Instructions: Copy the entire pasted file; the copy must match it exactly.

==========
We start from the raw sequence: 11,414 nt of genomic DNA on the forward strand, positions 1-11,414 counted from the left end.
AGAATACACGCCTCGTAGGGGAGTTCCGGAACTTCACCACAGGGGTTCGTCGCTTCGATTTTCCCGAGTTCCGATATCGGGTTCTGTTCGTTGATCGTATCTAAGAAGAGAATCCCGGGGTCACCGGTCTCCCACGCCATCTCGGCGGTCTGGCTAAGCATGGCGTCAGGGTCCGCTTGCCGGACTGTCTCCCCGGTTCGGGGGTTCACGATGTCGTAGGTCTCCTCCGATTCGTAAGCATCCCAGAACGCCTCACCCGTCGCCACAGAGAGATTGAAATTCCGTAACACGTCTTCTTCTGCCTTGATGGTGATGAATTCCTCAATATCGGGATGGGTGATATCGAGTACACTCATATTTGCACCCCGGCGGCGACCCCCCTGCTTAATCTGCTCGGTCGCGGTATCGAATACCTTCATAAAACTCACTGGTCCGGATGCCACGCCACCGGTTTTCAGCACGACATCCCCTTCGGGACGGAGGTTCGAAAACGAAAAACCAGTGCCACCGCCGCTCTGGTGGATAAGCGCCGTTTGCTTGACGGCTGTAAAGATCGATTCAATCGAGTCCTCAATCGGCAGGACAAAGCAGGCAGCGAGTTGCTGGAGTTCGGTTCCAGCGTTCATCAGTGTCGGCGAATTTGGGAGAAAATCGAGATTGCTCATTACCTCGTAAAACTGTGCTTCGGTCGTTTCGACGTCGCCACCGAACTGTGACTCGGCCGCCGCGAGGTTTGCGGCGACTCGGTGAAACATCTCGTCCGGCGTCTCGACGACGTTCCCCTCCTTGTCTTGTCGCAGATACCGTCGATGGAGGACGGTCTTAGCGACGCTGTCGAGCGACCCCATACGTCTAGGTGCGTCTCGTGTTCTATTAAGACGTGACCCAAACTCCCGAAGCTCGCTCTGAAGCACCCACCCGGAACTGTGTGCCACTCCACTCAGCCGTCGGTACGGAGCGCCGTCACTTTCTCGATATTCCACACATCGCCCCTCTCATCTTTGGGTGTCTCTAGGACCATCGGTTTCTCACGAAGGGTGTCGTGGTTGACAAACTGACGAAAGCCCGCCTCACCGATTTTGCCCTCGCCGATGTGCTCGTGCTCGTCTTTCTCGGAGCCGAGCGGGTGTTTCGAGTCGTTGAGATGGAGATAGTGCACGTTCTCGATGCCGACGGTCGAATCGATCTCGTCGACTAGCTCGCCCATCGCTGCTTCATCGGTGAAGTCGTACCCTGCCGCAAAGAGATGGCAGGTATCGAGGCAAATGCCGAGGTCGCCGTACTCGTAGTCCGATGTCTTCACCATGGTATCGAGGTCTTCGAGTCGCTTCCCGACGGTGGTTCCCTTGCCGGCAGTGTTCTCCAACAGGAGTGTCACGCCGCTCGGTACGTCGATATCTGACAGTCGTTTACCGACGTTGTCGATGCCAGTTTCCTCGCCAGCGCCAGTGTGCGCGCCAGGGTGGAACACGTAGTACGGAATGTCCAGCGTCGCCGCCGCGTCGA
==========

We start from the raw sequence: 11,414 nt of genomic DNA on the forward strand, positions 1-11,414 counted from the left end.
AGAATACACGCCTCGTAGGGGAGTTCCGGAACTTCACCACAGGGGTTCGTCGCTTCGATTTTCCCGAGTTCCGATATCGGGTTCTGTTCGTTGATCGTATCTAAGAAGAGAATCCCGGGGTCACCGGTCTCCCACGCCATCTCGGCGGTCTGGCTAAGCATGGCGTCAGGGTCCGCTTGCCGGACTGTCTCCCCGGTTCGGGGGTTCACGATGTCGTAGGTCTCCTCCGATTCGTAAGCATCCCAGAACGCCTCACCCGTCGCCACAGAGAGATTGAAATTCCGTAACACGTCTTCTTCTGCCTTGATGGTGATGAATTCCTCAATATCGGGATGGGTGATATCGAGTACACTCATATTTGCACCCCGGCGGCGACCCCCCTGCTTAATCTGCTCGGTCGCGGTATCGAATACCTTCATAAAACTCACTGGTCCGGATGCCACGCCACCGGTTTTCAGCACGACATCCCCTTCGGGACGGAGGTTCGAAAACGAAAAACCAGTGCCACCGCCGCTCTGGTGGATAAGCGCCGTTTGCTTGACGGCTGTAAAGATCGATTCAATCGAGTCCTCAATCGGCAGGACAAAGCAGGCAGCGAGTTGCTGGAGTTCGGTTCCAGCGTTCATCAGTGTCGGCGAATTTGGGAGAAAATCGAGATTGCTCATTACCTCGTAAAACTGTGCTTCGGTCGTTTCGACGTCGCCACCGAACTGTGACTCGGCCGCCGCGAGGTTTGCGGCGACTCGGTGAAACATCTCGTCCGGCGTCTCGACGACGTTCCCCTCCTTGTCTTGTCGCAGATACCGTCGATGGAGGACGGTCTTAGCGACGCTGTCGAGCGACCCCATACGTCTAGGTGCGTCTCGTGTTCTATTAAGACGTGACCCAAACTCCCGAAGCTCGCTCTGAAGCACCCACCCGGAACTGTGTGCCACTCCACTCAGCCGTCGGTACGGAGCGCCGTCACTTTCTCGATATTCCACACATCGCCCCTCTCATCTTTGGGTGTCTCTAGGACCATCGGTTTCTCACGAAGGGTGTCGTGGTTGACAAACTGACGAAAGCCCGCCTCACCGATTTTGCCCTCGCCGATGTGCTCGTGCTCGTCTTTCTCGGAGCCGAGCGGGTGTTTCGAGTCGTTGAGATGGAGATAGTGCACGTTCTCGATGCCGACGGTCGAATCGATCTCGTCGACTAGCTCGCCCATCGCTGCTTCATCGGTGAAGTCGTACCCTGCCGCAAAGAGATGGCAGGTATCGAGGCAAATGCCGAGGTCGCCGTACTCGTAGTCCGATGTCTTCACCATGGTATCGAGGTCTTCGAGTCGCTTCCCGACGGTGGTTCCCTTGCCGGCAGTGTTCTCCAACAGGAGTGTCACGCCGCTCGGTACGTCGATATCTGACAGTCGTTTACCGACGTTGTCGATGCCAGTTTCCTCGCCAGCGCCAGTGTGCGCGCCAGGGTGGAACACGTAGTACGGAATGTCCAGCGTCGCCGCCGCGTCGA